There are no good arguments against the MP3, only sentimental ones in favor of alternatives: the warmth and crackle of vinyl, the possibility-rich canvas of the 7-inch sleeve, the character-building exercise of making a mix tape, that impulse-purchased CD with the eye-catching cover art that became the soundtrack of your sophomore year. For most Americans over the age of 30—for those who relate the size of an iPod to that of a cassette tape or think the idea of a laptop with no disc drive is insane—there is still something futuristic and unreal about MP3s and the limitless possibilities they suggest. But for those who have come of age in the past decade or so, there is no argument for the MP3. It doesn’t require one; it is just part of the natural landscape, like music itself.
As the trappings of our cultural lives seem to melt into air, we have come to attach a romantic virtue to things—holding and cherishing them, buying and possessing them, tracing their histories and meanings. But, as academic and artist Jonathan Sterne argues in MP3: The Meaning of a Format, the dreams associated with MP3s, iPods, and the digital revolution in music distribution are actually “old dreams.” Rigorous and quietly philosophical, MP3 situates this world-conquering format in a broader context than the familiar stories of college kids downloading wild and the death of the recording industry. Instead, Sterne offers the MP3 as the realization of a century-old vision of perfect and efficient audio formats. As he forcefully argues, the MP3 carries within it “practical and philosophical understandings of what it means to communicate, what it means to listen or speak, how the mind’s ear works, and what it means to make music.”
Sterne is a titan in the academic field of sound studies, which is broadly concerned with the production and consumption of sound. His first book, The Audible Past, was a dizzyingly wide-ranging meditation on the centuries-old fascination with capturing and reproducing sound and on the centrality such endeavors played in guiding our experience of modernity. While we have a good grasp of how people of the past understood themselves via visual culture or the written word, the histories and pathways of audio culture have been less scrutinized—and dominated by the study of music. Focusing on sound poses a different set of questions about psychology and physiology, technology and mass media, the sound of the city circa 200 years ago. How do we come to understand noise as threatening and silence as a virtue? How does an assortment of sounds come to be understood as music? Who determines whether something is audible or annoying?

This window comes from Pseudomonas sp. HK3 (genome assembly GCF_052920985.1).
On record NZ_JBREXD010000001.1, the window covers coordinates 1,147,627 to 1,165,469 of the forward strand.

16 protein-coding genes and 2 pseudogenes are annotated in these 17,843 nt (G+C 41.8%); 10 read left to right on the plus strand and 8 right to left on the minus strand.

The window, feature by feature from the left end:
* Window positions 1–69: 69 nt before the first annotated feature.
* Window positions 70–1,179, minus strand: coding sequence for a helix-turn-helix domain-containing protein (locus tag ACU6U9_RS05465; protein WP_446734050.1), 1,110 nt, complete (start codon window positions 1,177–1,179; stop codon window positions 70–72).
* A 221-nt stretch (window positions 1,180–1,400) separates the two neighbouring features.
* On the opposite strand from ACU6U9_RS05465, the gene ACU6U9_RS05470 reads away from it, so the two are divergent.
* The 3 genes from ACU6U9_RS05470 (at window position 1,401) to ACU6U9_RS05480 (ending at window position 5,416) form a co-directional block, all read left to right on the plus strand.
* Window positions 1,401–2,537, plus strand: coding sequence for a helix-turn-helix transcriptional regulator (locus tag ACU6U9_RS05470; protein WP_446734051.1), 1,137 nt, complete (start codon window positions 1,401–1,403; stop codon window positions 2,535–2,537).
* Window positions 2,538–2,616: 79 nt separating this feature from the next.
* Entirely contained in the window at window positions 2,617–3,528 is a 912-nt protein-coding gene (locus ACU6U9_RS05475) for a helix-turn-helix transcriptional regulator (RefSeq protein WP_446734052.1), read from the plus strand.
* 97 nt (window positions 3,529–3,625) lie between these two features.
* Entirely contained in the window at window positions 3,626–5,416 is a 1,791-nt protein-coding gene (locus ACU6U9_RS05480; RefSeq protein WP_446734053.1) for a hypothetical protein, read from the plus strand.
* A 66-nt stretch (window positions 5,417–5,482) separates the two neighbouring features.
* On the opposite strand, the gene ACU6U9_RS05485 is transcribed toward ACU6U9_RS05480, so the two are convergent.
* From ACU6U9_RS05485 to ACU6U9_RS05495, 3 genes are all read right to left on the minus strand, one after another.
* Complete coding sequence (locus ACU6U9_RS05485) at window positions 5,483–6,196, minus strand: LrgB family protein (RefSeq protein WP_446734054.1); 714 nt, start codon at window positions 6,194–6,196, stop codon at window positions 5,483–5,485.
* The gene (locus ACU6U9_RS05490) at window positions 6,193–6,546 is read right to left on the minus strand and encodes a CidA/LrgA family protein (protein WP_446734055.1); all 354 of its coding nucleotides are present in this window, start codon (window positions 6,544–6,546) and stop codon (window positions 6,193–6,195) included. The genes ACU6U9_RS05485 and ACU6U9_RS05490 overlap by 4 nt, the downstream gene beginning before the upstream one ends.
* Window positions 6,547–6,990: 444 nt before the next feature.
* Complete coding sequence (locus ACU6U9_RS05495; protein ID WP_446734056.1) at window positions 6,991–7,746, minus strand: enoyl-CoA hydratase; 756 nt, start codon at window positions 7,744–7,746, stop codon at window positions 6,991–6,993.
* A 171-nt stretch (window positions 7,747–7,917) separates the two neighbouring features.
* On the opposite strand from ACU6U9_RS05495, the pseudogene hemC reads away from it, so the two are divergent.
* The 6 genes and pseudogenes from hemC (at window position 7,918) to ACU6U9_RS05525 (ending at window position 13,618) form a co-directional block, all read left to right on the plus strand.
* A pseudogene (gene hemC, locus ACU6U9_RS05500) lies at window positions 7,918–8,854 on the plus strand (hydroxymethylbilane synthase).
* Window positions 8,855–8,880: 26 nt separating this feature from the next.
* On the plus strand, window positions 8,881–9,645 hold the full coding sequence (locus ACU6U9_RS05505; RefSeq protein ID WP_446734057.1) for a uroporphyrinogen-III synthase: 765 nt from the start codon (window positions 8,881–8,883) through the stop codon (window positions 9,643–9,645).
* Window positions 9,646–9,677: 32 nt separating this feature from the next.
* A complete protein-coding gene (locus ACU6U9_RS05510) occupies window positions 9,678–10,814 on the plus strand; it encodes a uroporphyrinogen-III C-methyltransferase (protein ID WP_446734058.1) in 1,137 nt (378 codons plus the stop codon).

These are heady, philosophical questions on a different order than whether it’s OK to steal from Metallica. Sterne’s fascination with the MP3 and its possibilities yields a book that is, really, a history of auditory culture’s startling attempts to beam sound across great distances: early 20th-century experiments into what was and was not “audible” over now-crude telephone lines, hearing tests administered to lobotomized cats, paradigm-shifting attempts to deconstruct and then reconstruct the human voice using vocoders.
While the MP3 is most closely associated with other music formats—LPs, CDs, etc.—Sterne points out that a more fitting antecedent might be the telephone and its network of signals. Beginning in the 1910s, companies like AT&T sponsored field-defining research into hearing and human perception. By figuring out the minimum amount of information the human ear needed to discern speech, carriers were able to create a system of filters that compressed the signal of each call and effectively quadrupled the capacity of phone lines in the 1920s.
The history of how these values and standards shifted during different hearing trials itself offers insight into how different generations regarded transmitted sound. For example, in the 1980s, researchers began asking whether a given sound was “annoying” or not, introducing the notion of pleasure (as opposed to definition or fidelity) as the “first principle and purpose of sound reproduction.” In the initial tests involving the MP3, the only recordings available were whatever the main, state-run radio station in Sweden had on hand, leading to a sonically mild, laughably middlebrow playlist. The notable exception was an Ornette Coleman number, which one of the engineers found “disgusting.”